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Hematological profile of twenty-nine tribal compound cases of hemoglobinopathies and G-6-PD deficiency in rural Orissa

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Author(s): Balgir R

Journal: Indian Journal of Medical Sciences
ISSN 0019-5359

Volume: 62;
Issue: 9;
Start page: 364;
Date: 2008;
Original page

Keywords: Compound hereditary disorders | G-6-PD deficiency | hemoglobinopathies | hemolytic anemia | Orissa | tribal communities.

ABSTRACT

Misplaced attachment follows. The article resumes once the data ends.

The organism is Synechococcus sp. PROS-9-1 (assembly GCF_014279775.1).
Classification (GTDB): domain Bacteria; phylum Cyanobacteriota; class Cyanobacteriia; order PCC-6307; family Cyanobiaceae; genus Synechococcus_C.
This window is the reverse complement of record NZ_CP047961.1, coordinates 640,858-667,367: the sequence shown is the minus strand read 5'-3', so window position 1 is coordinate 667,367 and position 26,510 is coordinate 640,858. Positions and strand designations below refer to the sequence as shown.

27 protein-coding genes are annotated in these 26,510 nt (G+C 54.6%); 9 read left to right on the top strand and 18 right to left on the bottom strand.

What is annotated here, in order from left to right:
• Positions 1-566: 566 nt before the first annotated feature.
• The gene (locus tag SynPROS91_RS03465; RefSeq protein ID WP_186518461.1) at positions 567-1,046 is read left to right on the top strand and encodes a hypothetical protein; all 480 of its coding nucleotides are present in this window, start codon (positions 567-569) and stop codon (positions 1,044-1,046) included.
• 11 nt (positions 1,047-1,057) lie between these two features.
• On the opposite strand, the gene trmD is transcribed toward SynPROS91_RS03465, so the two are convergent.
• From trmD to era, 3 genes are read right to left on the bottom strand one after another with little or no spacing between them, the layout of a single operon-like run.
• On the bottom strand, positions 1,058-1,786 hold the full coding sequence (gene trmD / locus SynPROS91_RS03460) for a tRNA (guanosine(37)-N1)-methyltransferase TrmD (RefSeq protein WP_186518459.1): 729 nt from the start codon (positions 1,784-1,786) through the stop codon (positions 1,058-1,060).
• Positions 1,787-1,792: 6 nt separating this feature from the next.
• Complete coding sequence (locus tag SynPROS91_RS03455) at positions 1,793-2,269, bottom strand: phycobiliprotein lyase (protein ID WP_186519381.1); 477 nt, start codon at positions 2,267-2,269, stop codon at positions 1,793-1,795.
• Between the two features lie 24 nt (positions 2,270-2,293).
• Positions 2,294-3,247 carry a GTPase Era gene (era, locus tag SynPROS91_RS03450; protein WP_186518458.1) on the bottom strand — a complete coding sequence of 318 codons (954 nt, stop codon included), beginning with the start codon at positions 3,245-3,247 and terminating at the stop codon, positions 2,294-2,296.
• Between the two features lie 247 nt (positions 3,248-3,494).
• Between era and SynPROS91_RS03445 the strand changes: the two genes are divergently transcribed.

Background: Hematogenetic disorders are commonly encountered in Orissa state in Central-Eastern India. Hemoglobinopathies and G-6-PD deficiency are the most frequently occurring hereditary hemolytic disorders causing high morbidity and mortality in vulnerable people. Aims: There is no study available reporting combined condition of hemoglobinopathies and G-6-PD deficiency in a single individual from India. This study aims to assess the coincidence of G-6-PD enzyme deficiency with different hemoglobinopathies and β-thalassemia and to evaluate the influence of combined conditions on the hematological expression. Settings and Design: The study was carried out in rural Orissa with a random sampling procedure. Materials and Methods: Following the standard methodology and techniques, this study highlights 29 tribal cases of compound occurrence of hemoglobinopathy with G-6-PD deficiency in a randomly conducted study in Sundargarh district of Orissa. Statistical Analysis: Results were subjected to statistical analysis. Results: Both female heterozygotes and homozygotes of G-6-PD deficiency in association with different hemoglobinopathies showed reduced values of hematological indices: hemoglobin level, MCV, MCH, MCHC and RBC in comparison to normals. Red cell indices were found further reduced in male G-6-PD deficiency concurrence with hemoglobinopathies in homozygous condition, i.e. sickle cell disease (HbSS) or hemoglobin E disease (HbEE). Hematological indices were significantly lower except WBC counts and fetal hemoglobin in male G-6-PD deficiency with co-existing homozygous sickle cell disease in comparison with counterpart sickle cell trait and normal controls. Conclusions: Hemoglobin polymorphism with G-6-PD deficiency is advantageous to the community against lethal effects of malaria especially against Plasmodium falciparum at population level, but their combination is harmful at the individual level because of low levels of red cell indices to cope with the routine human physiology.
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